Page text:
Obama and the Deficit
Politico reports that the White House plans to change direction next year:
President Barack Obama plans to announce in next year's State of the Union address that he wants to focus extensively on cutting the federal deficit in 2010 — and will downplay other new domestic spending beyond jobs programs, according to top aides involved in the planning.
....“Democrats have to reassure voters we are not being reckless,” said a Democratic official involved in the planning. “The White House knows this and that's why we'll be hearing a lot about reducing the deficit early next year. Democrats owned this issue for the past four years and cannot afford to cede it to Republicans now."
I think I'm more sympathetic toward this approach than most liberals. Part of the reason is practical: although it would probably be wise to focus more on job creation right now than we are, that's just not in the cards. There aren't the votes for it, and there's not much point in endlessly tilting at windmills.
But on a policy basis I think this might be a good idea too. It's unlikely that Obama will try to do anything to cut spending in 2010 itself (or 2011 for that matter), but some initiatives that credibly promise to reduce the deficit in 2012 and beyond would be smart both politically and economically. Politically because a guy who's approved a trillion dollar stimulus package, a trillion dollar healthcare bill, a trillion dollar energy bill, and (possibly) a substantial increase in Afghanistan spending, needs some credibility on the spending front. It's also smart politically because it puts Republicans in a tough spot: they've been screaming for months about fiscal rectitude, and this forces them to put their money where their mouths are. That has the potential to hurt them at the polls whether they go along or not.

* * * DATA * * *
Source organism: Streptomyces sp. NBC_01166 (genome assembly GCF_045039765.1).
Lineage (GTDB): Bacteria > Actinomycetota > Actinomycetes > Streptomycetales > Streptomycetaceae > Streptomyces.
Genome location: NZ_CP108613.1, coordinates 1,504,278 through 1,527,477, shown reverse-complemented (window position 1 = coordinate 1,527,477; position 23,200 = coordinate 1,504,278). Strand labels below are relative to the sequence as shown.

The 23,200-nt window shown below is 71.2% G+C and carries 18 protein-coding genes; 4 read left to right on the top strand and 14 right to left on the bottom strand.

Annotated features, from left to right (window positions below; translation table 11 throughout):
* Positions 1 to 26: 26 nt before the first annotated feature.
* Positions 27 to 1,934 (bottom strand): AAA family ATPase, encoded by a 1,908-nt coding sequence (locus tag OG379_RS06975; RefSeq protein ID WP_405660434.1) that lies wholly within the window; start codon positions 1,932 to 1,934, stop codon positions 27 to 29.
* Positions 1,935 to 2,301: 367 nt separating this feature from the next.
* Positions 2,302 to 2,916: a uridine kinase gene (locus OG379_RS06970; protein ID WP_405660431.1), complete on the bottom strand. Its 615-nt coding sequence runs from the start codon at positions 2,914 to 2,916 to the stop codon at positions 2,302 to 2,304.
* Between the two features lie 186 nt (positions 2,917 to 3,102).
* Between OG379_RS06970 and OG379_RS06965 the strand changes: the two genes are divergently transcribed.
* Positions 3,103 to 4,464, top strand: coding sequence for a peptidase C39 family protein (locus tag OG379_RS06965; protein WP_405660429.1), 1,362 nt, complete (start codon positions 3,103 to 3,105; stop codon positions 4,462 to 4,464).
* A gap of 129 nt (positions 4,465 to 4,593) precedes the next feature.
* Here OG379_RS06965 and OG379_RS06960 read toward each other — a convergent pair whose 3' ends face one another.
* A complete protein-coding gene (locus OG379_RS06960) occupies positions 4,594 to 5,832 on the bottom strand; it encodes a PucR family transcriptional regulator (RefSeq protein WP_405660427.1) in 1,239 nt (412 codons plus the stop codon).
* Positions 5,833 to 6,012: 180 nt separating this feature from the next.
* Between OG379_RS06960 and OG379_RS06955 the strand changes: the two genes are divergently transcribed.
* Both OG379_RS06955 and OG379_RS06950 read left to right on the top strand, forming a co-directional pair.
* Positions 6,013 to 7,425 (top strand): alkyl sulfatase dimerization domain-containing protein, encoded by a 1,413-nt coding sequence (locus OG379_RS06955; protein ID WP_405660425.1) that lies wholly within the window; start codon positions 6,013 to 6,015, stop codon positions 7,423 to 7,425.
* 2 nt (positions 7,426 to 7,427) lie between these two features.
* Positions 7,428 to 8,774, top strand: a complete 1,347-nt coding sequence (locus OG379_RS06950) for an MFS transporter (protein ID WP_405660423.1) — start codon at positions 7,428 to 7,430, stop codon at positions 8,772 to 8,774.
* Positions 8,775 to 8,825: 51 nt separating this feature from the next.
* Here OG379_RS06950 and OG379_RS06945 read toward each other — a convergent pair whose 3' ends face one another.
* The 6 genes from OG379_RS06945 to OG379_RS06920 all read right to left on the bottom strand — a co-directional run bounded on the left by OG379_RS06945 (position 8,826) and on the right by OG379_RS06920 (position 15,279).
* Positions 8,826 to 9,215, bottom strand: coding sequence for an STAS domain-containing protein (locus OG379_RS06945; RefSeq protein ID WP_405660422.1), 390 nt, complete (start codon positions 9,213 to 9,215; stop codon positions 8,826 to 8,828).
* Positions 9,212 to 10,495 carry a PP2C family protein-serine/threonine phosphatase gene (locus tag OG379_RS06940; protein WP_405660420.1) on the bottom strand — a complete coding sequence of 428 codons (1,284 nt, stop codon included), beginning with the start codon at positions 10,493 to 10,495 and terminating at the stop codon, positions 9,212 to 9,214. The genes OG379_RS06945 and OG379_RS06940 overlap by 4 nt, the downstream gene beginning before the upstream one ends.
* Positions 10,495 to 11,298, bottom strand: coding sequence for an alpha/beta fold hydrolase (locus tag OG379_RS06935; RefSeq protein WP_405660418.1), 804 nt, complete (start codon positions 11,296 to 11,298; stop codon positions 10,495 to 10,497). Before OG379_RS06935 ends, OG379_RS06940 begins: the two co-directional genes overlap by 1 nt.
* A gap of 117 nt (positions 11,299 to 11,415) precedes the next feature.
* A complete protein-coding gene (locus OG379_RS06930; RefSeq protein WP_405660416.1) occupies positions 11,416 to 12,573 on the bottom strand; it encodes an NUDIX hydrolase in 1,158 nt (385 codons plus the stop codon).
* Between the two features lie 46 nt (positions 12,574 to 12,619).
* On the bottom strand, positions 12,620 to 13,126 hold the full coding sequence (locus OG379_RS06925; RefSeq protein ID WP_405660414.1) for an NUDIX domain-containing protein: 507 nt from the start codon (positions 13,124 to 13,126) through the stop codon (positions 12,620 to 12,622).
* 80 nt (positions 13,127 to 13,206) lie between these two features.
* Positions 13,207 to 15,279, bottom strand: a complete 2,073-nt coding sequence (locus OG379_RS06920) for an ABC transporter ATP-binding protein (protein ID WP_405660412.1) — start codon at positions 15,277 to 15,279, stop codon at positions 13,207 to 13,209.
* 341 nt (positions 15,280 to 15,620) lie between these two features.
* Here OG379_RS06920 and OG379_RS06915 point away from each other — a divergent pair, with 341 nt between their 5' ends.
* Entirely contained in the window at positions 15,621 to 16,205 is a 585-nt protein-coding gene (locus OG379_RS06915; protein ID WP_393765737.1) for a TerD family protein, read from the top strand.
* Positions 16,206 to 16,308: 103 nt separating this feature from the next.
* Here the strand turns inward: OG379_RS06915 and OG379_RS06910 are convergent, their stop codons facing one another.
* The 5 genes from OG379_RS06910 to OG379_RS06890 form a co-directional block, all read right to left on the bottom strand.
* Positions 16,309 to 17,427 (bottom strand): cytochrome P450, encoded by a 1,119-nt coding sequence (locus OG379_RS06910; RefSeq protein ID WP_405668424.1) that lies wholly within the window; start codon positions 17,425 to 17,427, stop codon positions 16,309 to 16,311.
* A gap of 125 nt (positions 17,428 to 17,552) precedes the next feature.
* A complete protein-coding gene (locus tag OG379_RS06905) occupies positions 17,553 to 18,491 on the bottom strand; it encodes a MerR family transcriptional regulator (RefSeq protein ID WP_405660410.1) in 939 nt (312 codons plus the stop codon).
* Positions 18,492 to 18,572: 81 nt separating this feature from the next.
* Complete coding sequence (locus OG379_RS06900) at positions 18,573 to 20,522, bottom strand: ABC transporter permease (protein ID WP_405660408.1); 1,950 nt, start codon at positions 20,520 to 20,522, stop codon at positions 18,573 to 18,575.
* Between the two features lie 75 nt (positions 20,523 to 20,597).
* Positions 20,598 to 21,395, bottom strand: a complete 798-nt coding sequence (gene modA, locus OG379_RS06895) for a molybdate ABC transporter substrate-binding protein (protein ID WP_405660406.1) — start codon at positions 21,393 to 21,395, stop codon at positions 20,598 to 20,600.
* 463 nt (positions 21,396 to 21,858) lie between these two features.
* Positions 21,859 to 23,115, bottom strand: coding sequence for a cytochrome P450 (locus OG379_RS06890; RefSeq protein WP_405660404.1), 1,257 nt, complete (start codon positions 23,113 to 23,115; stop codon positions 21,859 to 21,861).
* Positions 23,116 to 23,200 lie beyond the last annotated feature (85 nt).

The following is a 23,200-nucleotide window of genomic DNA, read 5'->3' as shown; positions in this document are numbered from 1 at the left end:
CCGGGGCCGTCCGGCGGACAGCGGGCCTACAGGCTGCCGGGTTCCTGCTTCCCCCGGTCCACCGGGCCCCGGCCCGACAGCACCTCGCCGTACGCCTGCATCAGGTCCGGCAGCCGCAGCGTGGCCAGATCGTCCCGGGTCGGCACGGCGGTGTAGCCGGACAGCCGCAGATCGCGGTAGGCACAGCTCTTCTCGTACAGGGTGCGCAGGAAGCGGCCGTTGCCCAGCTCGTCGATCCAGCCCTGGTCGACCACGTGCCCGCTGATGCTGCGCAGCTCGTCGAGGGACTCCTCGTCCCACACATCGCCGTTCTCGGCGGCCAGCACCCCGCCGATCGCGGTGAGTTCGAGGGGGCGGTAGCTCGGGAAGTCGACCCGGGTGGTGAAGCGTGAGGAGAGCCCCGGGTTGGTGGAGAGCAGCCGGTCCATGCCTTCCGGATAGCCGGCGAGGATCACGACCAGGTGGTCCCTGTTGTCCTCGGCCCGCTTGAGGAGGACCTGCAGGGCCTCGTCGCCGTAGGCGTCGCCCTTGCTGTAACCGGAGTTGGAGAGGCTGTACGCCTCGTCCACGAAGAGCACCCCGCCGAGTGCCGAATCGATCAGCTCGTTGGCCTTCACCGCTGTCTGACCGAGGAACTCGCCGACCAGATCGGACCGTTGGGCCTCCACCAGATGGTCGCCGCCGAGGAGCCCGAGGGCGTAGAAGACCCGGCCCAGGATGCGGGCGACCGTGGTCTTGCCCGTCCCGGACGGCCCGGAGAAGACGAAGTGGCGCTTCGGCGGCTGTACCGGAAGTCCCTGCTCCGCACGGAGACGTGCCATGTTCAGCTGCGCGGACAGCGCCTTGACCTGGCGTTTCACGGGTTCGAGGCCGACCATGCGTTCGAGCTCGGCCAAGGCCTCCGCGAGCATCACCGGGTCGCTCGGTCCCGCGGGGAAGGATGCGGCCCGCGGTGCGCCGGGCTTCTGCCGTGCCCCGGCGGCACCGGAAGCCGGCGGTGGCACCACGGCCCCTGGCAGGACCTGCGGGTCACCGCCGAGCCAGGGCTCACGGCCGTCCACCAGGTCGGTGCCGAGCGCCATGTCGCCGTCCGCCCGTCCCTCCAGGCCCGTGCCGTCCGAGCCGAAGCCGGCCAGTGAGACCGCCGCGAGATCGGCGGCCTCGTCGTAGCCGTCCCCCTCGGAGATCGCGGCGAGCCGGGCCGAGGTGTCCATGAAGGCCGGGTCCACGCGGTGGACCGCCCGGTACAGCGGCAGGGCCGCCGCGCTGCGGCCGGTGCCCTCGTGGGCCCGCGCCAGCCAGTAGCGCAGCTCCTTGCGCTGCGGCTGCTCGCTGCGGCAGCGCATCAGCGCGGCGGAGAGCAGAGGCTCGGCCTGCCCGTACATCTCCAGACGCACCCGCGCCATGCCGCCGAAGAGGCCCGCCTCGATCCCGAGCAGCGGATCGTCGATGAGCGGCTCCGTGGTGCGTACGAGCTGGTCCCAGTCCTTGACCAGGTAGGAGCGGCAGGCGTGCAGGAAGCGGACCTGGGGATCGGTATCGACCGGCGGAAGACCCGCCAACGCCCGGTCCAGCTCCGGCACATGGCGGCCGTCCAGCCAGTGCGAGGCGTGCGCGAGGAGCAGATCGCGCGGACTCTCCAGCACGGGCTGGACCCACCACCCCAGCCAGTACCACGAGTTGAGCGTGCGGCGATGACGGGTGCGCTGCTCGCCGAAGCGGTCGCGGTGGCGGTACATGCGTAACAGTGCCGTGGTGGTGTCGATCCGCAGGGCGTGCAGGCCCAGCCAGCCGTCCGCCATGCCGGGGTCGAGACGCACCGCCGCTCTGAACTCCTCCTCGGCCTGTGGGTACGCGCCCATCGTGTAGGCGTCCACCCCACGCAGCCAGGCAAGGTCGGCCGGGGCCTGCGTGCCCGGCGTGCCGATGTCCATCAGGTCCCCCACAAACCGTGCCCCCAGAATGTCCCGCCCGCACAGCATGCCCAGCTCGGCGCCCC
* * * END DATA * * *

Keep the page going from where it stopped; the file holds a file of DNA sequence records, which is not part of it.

But it's smart economically too, because we really do have a long-term deficit problem. I'm not the biggest deficit hawk in the world or anything, but if it starts to look like we can't ever get our deficits under control, we run the risk of blowing up another bubble, getting further in hock to the Chinese, losing the trust of the international financial community, and more. Obama was smart to try and accomplish as much as he could as soon as he took office, but he'd also be smart to make some serious gestures toward long-term stability once he's passed all his big bills. More here from CBPP if you want a smart, reliably progressive take on the issue.